After federal authorities raided Michael Cohen’s offices, hotel room, and home in early April, many speculated that his phone lines might also have been tapped. After all, if investigators had enough evidence to secure warrants for searching the properties of the president’s attorney, there was a decent chance they had the goods to listen in on his calls. And that presumption looked even more sound after federal prosecutors revealed in court filings that they had covertly searched Cohen’s email accounts.
Still, the bar for wiretapping a suspect is high — the government must convince a federal judge that there is good reason to believe its target is participating in an ongoing crime (as opposed to merely having committed one at some point in the past). And as of Thursday morning, there was no public confirmation that federal investigators had cleared that threshold.
So, when NBC News reported that they had, in fact, met that threshold Thursday afternoon, much excitement (and aggregating) ensued. But the network walked back that report hours later: Contrary to its initial write-up, federal investigators did not wiretap Cohen’s phone in the weeks before they showed up at his door; rather, they merely logged his calls using a pen register. Such a machine would have recorded the phone numbers that Cohen dialed, but not the contents of his conversations. Critically, the threshold of proof required to conduct a pen register is vastly lower than that necessary for a wiretap.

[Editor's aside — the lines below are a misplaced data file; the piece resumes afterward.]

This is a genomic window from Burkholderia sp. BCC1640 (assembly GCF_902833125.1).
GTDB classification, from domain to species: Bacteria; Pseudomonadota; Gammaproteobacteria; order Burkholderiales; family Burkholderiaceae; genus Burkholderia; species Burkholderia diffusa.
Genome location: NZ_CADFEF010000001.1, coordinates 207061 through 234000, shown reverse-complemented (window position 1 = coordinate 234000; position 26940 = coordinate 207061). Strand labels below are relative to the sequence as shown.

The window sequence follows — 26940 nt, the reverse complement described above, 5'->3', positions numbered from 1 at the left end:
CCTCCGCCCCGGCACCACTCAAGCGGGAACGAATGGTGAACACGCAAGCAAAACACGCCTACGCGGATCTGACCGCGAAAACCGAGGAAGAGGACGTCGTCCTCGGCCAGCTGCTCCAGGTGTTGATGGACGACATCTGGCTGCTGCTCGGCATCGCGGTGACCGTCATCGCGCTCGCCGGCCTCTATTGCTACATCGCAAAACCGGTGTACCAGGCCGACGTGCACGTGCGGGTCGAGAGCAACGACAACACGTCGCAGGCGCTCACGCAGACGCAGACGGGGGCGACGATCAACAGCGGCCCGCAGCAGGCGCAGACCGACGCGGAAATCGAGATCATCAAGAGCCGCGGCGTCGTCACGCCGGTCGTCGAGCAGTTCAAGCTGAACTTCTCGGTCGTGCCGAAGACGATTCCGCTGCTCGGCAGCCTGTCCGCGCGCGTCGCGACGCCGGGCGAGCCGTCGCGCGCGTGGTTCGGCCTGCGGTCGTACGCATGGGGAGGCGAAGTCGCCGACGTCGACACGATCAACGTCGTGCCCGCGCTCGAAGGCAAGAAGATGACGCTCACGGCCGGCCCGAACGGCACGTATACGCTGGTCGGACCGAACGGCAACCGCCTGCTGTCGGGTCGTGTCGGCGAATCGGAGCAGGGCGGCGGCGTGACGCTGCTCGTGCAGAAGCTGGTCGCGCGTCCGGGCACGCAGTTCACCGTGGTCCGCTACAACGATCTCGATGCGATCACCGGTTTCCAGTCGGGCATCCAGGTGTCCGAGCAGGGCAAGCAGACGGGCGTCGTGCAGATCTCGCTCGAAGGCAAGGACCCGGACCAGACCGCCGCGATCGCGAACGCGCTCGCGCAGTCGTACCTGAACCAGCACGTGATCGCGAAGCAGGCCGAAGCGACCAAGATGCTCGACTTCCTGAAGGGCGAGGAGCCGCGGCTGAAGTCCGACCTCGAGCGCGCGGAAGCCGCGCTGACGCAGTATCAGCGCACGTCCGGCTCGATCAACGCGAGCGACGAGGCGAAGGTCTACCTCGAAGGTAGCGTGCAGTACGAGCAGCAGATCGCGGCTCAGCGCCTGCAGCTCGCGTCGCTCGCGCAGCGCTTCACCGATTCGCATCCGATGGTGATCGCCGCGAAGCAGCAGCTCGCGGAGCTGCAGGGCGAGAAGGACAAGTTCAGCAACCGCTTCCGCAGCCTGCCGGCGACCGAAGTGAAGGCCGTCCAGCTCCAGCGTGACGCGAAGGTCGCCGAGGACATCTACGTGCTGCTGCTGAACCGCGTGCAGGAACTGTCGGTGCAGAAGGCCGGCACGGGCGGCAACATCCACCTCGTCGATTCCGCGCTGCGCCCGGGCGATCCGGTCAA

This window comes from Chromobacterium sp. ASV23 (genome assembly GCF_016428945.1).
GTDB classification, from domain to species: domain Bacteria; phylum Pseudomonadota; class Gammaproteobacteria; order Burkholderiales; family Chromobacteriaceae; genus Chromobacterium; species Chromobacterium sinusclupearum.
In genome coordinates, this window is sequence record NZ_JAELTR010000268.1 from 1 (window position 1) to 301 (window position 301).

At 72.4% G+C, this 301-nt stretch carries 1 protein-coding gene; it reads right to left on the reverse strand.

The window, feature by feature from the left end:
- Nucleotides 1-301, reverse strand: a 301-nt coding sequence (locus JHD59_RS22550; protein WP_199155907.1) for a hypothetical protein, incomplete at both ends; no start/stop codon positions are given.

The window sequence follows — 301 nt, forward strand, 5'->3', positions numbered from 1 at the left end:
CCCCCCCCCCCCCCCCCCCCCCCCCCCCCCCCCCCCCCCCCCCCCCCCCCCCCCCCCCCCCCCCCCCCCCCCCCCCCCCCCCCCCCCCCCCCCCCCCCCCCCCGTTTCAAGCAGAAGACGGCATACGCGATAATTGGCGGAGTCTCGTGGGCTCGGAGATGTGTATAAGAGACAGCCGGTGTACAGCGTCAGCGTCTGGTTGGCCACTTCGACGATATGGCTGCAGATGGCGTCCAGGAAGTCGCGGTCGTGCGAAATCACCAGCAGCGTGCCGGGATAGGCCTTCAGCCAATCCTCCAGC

Exactly how long the pen register had been in place isn’t clear — but NBC reports that investigators logged at least one call between a line associated with Cohen and the White House.
In the days after the April raid, Trump’s legal advisers instructed him not to reach out to Cohen, because the Feds might be listening. But the president ignored that directive and gave his former “fixer” at least one post-raid ring.
Michael Cohen is officially being investigated for campaign-finance violations connected to a $130,000 hush payment he made to porn star Stormy Daniels, who allegedly had a sexual encounter with Trump in 2006. But a thorough examination of Cohen’s digital and paper records could produce evidence of other, more serious offenses. The longtime Trump attorney helped broker deals for the mogul’s business for a decade — during which time the Trump Organization struck up partnerships with multiple suspected money launderers. Last month, The New Yorker’s financial reporter Adam Davidson wrote that he was “unaware of anybody who has taken a serious look at Trump’s business who doesn’t believe that there is a high likelihood of rampant criminality.”
On Wednesday night, the New York Times’ Michael Schmidt reported that the president’s lawyers were “nervous” because neither President Trump nor Cohen would tell them precisely what kinds of sensitive information they think is in the papers collected from the lawyer’s office and residences.
Correction: An earlier version of this post, citing NBC News, said that federal investigators had wiretapped Michael Cohen.